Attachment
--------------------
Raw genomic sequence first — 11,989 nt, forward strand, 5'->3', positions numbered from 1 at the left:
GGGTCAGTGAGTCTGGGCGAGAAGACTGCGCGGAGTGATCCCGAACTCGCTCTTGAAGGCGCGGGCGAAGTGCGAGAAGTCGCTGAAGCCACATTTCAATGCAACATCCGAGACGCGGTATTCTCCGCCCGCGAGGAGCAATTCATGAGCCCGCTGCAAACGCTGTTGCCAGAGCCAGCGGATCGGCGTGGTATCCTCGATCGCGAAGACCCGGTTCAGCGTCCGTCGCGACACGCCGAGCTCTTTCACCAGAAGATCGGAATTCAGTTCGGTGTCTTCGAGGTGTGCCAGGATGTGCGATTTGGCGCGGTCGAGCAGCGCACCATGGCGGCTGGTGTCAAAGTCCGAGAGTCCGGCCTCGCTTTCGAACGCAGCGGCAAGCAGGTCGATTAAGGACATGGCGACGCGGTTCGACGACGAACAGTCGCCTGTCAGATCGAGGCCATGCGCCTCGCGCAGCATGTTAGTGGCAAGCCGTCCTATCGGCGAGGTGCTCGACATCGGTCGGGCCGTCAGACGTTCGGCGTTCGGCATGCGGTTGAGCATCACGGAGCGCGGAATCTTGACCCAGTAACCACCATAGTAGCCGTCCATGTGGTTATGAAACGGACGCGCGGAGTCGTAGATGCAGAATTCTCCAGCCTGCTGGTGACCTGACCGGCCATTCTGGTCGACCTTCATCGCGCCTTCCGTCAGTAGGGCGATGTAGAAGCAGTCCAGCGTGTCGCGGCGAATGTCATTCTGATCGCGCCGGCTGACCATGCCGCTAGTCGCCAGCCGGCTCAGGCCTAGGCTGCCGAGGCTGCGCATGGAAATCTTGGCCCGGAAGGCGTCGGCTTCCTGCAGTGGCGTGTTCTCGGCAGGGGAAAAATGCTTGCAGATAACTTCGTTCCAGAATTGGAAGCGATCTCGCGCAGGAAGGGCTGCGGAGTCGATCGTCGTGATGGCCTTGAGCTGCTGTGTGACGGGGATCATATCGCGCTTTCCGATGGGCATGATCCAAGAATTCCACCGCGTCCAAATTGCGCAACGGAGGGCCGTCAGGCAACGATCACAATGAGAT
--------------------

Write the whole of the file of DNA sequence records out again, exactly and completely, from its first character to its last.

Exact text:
Raw genomic sequence first — 11,989 nt, forward strand, 5'->3', positions numbered from 1 at the left:
GGGTCAGTGAGTCTGGGCGAGAAGACTGCGCGGAGTGATCCCGAACTCGCTCTTGAAGGCGCGGGCGAAGTGCGAGAAGTCGCTGAAGCCACATTTCAATGCAACATCCGAGACGCGGTATTCTCCGCCCGCGAGGAGCAATTCATGAGCCCGCTGCAAACGCTGTTGCCAGAGCCAGCGGATCGGCGTGGTATCCTCGATCGCGAAGACCCGGTTCAGCGTCCGTCGCGACACGCCGAGCTCTTTCACCAGAAGATCGGAATTCAGTTCGGTGTCTTCGAGGTGTGCCAGGATGTGCGATTTGGCGCGGTCGAGCAGCGCACCATGGCGGCTGGTGTCAAAGTCCGAGAGTCCGGCCTCGCTTTCGAACGCAGCGGCAAGCAGGTCGATTAAGGACATGGCGACGCGGTTCGACGACGAACAGTCGCCTGTCAGATCGAGGCCATGCGCCTCGCGCAGCATGTTAGTGGCAAGCCGTCCTATCGGCGAGGTGCTCGACATCGGTCGGGCCGTCAGACGTTCGGCGTTCGGCATGCGGTTGAGCATCACGGAGCGCGGAATCTTGACCCAGTAACCACCATAGTAGCCGTCCATGTGGTTATGAAACGGACGCGCGGAGTCGTAGATGCAGAATTCTCCAGCCTGCTGGTGACCTGACCGGCCATTCTGGTCGACCTTCATCGCGCCTTCCGTCAGTAGGGCGATGTAGAAGCAGTCCAGCGTGTCGCGGCGAATGTCATTCTGATCGCGCCGGCTGACCATGCCGCTAGTCGCCAGCCGGCTCAGGCCTAGGCTGCCGAGGCTGCGCATGGAAATCTTGGCCCGGAAGGCGTCGGCTTCCTGCAGTGGCGTGTTCTCGGCAGGGGAAAAATGCTTGCAGATAACTTCGTTCCAGAATTGGAAGCGATCTCGCGCAGGAAGGGCTGCGGAGTCGATCGTCGTGATGGCCTTGAGCTGCTGTGTGACGGGGATCATATCGCGCTTTCCGATGGGCATGATCCAAGAATTCCACCGCGTCCAAATTGCGCAACGGAGGGCCGTCAGGCAACGATCACAATGAGAT